Light radius

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A "light radius" is a circle of illumination around a character, monster, or other object. These were present around all characters in Diablo I and Diablo II, and played a major role in the game mechanics as well as the visuals. Players could use equipment to increase or decrease their light radius, and this affected how much of the screen players could see, as well as how close monsters had to be to "see" (react to/attack) the character. It was possible to play in "stealth mode," especially in Diablo I, and use -light radius equipment to move very close to monsters before they would react.

There is no "light radius" in Diablo III, since it did not work very well, visually, with the 3D lighting effects in the dungeons. Instead of a circle of light around the character, Diablo III's dungeons have colored mood lighting sources all around the levels, which the team feels adds more atmosphere, without detracting from the gameplay.

Light Radius and the Art Controversy[edit | edit source]

The lack of a light radius was a point of much debate shortly after Diablo III's debut in June 2008. The lack of a light radius played into many of the arguments around the Art Controversy, and Jay Wilson commented on the topic during a 2008 interview with Mtv.[1]

Another part of the game that some hardcore fans missed was having a light radius follow the player's character. Because some of the areas of past "Diablo" games were so dark, the player had a circle of light following them around to help them navigate the depths of dungeons. Wilson said the team tried to make use of the light radius, but it just didn't work with a 3D engine.
"It looked really bad," he admitted. "If you took an environment and you basically lit the whole thing up with just a flashlight, it works way better in a 2D game... we've really found that you needed other light sources to be able to make the game look good." However, that doesn't mean the beloved light radius won't show up in Diablo III. "Not in all dungeons, but there might be in some," he revealed. "I think people really remembered it in like one or two places where it was prevalent in 'Diablo II,' but forget that it almost didn't exist in the other 90 percent of the game.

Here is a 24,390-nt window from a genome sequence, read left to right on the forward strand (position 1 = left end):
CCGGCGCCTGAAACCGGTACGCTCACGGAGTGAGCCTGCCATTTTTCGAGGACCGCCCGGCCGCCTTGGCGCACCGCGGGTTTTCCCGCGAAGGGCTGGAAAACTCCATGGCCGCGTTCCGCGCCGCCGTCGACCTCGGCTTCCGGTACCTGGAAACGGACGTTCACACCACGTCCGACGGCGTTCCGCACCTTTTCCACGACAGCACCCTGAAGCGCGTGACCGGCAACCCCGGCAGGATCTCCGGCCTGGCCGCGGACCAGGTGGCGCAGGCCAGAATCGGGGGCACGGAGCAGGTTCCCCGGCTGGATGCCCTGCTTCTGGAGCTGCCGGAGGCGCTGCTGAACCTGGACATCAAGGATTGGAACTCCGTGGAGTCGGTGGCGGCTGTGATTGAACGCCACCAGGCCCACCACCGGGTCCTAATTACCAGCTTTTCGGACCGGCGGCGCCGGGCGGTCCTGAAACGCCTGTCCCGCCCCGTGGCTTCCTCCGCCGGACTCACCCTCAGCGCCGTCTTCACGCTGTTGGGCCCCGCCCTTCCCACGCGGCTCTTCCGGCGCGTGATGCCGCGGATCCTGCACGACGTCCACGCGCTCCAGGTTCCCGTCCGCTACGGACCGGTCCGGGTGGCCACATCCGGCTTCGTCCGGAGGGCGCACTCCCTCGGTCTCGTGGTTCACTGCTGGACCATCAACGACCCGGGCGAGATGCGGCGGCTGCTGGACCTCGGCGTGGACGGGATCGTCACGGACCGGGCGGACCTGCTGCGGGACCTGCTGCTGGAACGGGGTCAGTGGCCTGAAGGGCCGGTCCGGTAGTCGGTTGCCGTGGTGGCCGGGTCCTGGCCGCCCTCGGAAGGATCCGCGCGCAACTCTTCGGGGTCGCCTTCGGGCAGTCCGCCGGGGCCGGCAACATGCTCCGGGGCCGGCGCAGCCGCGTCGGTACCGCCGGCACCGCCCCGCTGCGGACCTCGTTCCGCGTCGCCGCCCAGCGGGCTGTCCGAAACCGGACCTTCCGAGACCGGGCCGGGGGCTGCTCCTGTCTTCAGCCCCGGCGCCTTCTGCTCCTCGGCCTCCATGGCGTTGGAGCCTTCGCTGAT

But if we can find one dungeon where it's really good to use it, and we can create a lot of gameplay out of it and make it look cool, then yeah, we'll do it. And it's not like within the team there's a lack of desire to do that, it's just that we don't want to do it if it's not going to play well or it doesn't look good."

Later Comments[edit | edit source]

The issue began to come up again in 2011 as the game drew closer to the beta test and release, and new fans who hadn't paid any attention back in 2008 started to ask the same questions. Diablo III Community Manager Bashiok replied to a question about it in September 2011:[2]

We use lighting to add flavor and distinction to each dungeon. A lot of the bigger dungeons tend to be well lit with a specific palette to add to the feel and separate it from other locations. It's about visual variety. And the absence of light is included in that variety. We do change the amount of light from dungeon to dungeon, cave to cave, and there are specific areas where it's much, much darker, and the light radius comes into play. But it's used as a tool to create that visual distinction, and not a rule that applies to the entire game. (We don't have any intent to add a +light radius affix, just because it'd be less useful than it was in Diablo II.)

We try to keep the visuals changing from area to area, even within the same Act. It keeps the game interesting, and is its own reward when a player makes it to that next area and the color palette does a complete shift and the area changes from a dark and foggy moor with blues and greens to a starkly clear dungeon with reds and purples. It's a very powerful way of reinforcing progression. Most people don't think about it as a gameplay mechanic, but it absolutely is.